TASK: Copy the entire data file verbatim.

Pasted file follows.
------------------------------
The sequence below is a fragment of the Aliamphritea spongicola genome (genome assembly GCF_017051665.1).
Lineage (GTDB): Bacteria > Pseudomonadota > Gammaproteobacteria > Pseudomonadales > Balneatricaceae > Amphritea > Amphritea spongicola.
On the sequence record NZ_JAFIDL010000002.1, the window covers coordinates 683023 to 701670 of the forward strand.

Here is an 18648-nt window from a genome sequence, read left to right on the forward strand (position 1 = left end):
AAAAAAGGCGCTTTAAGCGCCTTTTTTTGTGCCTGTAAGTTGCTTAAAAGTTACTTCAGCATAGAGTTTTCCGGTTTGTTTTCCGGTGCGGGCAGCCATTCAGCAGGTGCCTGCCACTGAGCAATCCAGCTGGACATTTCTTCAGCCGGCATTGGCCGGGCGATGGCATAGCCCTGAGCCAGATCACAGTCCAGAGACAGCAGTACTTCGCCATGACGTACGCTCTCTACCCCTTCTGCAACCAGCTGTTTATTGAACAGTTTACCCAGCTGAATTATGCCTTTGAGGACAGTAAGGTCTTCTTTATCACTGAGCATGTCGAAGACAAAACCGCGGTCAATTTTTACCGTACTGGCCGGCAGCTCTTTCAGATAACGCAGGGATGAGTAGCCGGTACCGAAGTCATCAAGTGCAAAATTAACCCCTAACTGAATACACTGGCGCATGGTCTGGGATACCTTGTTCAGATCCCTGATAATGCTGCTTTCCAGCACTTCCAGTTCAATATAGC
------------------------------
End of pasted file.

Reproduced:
The sequence below is a fragment of the Aliamphritea spongicola genome (genome assembly GCF_017051665.1).
Lineage (GTDB): Bacteria > Pseudomonadota > Gammaproteobacteria > Pseudomonadales > Balneatricaceae > Amphritea > Amphritea spongicola.
On the sequence record NZ_JAFIDL010000002.1, the window covers coordinates 683023 to 701670 of the forward strand.

Here is an 18648-nt window from a genome sequence, read left to right on the forward strand (position 1 = left end):
AAAAAAGGCGCTTTAAGCGCCTTTTTTTGTGCCTGTAAGTTGCTTAAAAGTTACTTCAGCATAGAGTTTTCCGGTTTGTTTTCCGGTGCGGGCAGCCATTCAGCAGGTGCCTGCCACTGAGCAATCCAGCTGGACATTTCTTCAGCCGGCATTGGCCGGGCGATGGCATAGCCCTGAGCCAGATCACAGTCCAGAGACAGCAGTACTTCGCCATGACGTACGCTCTCTACCCCTTCTGCAACCAGCTGTTTATTGAACAGTTTACCCAGCTGAATTATGCCTTTGAGGACAGTAAGGTCTTCTTTATCACTGAGCATGTCGAAGACAAAACCGCGGTCAATTTTTACCGTACTGGCCGGCAGCTCTTTCAGATAACGCAGGGATGAGTAGCCGGTACCGAAGTCATCAAGTGCAAAATTAACCCCTAACTGAATACACTGGCGCATGGTCTGGGATACCTTGTTCAGATCCCTGATAATGCTGCTTTCCAGCACTTCCAGTTCAATATAGC